At breakfast the next day, we said goodbye to Diane and Denys, who were also headed out of Aoraki/Mount Cook.We hadn’t even left the alpine village when a light flashed on the dashboard of our rental car. The icon appeared to be a snowflake. Snowflake? It was overcast and chilly outside, but snow? Really? We pulled to the shoulder of the road and dug in the glove box for the owner’s manual. David was thumbing through the pages when Diane and Denys waved as they motored by. A few seconds later they reappeared and braked alongside our car to ask if they could help. We explained our predicament, and Diane said the light would go out as soon as the car engine warmed up. She gave us her cell phone number in case we ran into any more trouble, and they drove off. Precisely as Diane predicted, the light went out the minute the engine warmed up.
As we cruised along the shoreline of Lake Pukaki, we kept a watchful eye for tourists who were making last-minute decisions to stop for photos. Intent on capturing the views, most braked without warning and failed to park completely off the highway. Some even left their doors wide open as they bailed out of their vehicles to snap selfies.
In Twizel, we steered onto Highway 8, the scenic route. As David often is, he was on a mission to reach his destination—Te Anau— and wasn’t fond of making too many stops along the way, but he squeezed in a salmon hatchery tour, and on the recommendation of a friend in the US, found time for a much longer visit to Glide Omarama. Duly impressed, he put a glider flight on his must-do list for “Down Under #2.” I’m still mulling over this particular adventure. I’ve seen videos of the flight path and the vistas are remarkable, but I’d be crazy to even contemplate climbing aboard a plane with no engine to glide over glaciers. On the other hand, I might give in and go.
As noon drew near, we pulled into the Gibbston Valley Winery to have lunch. For us Texans—used to sizzling 100-plus-degree weather—it was a tad chilly to sit outdoors, but our server gave us a window seat—the next best table. We ordered a cheese platter to share and both had the soup special: white bean, cumin, and mint, an odd combination but absolutely delicious. After our meal we stopped next door for a look-see at Gibbston Valley Cheese, also part of the winery. Everything cheese—cheesemaking, cheese tasting, cheese platters to enjoy on site, and cheese and wine hampers to go. We made a note: picnic lunch next time?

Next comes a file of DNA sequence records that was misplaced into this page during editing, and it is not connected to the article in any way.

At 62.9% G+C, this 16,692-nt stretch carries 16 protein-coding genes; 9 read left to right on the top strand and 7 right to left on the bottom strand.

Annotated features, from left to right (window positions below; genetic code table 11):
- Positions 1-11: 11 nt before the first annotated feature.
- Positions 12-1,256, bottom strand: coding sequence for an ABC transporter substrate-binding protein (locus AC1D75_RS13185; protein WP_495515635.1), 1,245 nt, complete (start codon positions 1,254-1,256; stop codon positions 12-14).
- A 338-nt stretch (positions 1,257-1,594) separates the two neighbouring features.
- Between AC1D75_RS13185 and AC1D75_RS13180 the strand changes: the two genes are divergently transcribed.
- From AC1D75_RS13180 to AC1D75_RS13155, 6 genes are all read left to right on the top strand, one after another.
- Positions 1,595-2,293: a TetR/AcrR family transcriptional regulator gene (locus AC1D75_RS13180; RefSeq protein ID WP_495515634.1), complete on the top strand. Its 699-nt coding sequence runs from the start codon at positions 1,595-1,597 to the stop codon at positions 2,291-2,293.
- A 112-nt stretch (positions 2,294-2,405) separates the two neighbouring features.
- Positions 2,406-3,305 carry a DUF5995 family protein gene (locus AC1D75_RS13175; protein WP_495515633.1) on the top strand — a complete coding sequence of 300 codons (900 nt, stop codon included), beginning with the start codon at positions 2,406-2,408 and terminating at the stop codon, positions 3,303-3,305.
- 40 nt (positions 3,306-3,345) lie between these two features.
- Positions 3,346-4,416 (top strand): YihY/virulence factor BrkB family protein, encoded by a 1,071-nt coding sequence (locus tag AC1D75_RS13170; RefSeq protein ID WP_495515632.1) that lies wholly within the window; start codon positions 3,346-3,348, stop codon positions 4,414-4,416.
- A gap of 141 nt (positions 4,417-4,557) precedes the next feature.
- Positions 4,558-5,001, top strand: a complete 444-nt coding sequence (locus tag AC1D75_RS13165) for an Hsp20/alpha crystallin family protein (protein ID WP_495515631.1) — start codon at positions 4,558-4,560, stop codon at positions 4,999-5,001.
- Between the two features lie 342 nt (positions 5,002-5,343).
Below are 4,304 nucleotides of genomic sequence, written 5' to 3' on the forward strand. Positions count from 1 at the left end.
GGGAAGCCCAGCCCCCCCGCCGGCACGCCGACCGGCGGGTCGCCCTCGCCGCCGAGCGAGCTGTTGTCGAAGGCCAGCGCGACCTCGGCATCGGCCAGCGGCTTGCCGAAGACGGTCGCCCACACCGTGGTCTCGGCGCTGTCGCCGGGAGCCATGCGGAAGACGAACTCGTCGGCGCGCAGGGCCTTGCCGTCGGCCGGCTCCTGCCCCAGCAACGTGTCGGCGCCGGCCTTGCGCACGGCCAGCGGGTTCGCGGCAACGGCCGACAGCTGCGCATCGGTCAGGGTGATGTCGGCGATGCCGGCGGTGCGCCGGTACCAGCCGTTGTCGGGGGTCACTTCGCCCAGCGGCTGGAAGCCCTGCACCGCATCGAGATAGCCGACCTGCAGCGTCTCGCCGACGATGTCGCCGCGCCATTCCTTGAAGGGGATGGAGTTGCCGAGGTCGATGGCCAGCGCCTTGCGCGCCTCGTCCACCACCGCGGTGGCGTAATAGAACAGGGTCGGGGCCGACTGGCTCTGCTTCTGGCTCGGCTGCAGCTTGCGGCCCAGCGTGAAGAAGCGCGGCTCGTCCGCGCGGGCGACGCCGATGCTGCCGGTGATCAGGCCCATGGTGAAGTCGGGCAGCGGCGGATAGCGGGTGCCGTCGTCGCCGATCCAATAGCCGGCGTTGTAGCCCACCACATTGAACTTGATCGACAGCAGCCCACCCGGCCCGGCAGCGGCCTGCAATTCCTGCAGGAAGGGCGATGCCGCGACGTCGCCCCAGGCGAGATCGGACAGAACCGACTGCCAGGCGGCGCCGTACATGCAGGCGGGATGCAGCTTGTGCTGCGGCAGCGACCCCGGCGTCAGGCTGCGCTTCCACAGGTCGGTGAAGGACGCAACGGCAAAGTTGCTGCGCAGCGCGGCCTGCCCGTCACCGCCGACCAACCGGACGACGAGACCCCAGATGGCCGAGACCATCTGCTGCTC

We spent two hours sightseeing in Queenstown before we continued on to Te Anau. Prior to our trip, David had hyped the Fiordland Lodge to the point where I couldn’t wait to see our lodgings for the next few days. And I wasn’t disappointed. The lodge, constructed in 2002, sits on a knoll with rolling grasslands and commanding views of Lake Te Anau. Inside, the construction is natural timber with massive log trusses and full-trunk pillars. The ceilings are thirty-six feet high with plenty of glass to capture the vista, and there is an impressive fireplace of local river stone. And the lodge even has its own library.
Despite its vast size, the lodge feels warm and comfortable, and the setting private. In the main building are ten guest rooms with lake views, and adjacent to the lodge are two log cabins, ideal for parties of four or more.
As an outdoors person (fittingly, Earth Day was founded on my birthday), I took seconds to discover the flock of sheep grazing in the pasture next door, and even less time to notice the large vegetable and herb garden growing near the entrance. As soon as I unpacked, I made a beeline for both. Daylight dwindled. We bundled up against the chilly evening and joined several couples on the front lawn to sip drinks and watch the sun set over Lake Te Anau. The dark sky soon filled with stars, so brilliant, you felt you could touch them. As the dinner hour drew near, we gravitated toward the intimate dining room. The prix fixe menu offered three choices each of appetizer, entrée, and dessert. We both chose the cured salmon carpaccio with a lemon and dill sauce, the beef filet with eel risotto, and the chocolate tart.
Next week: New Zealand 2014: Te Anau—Part 2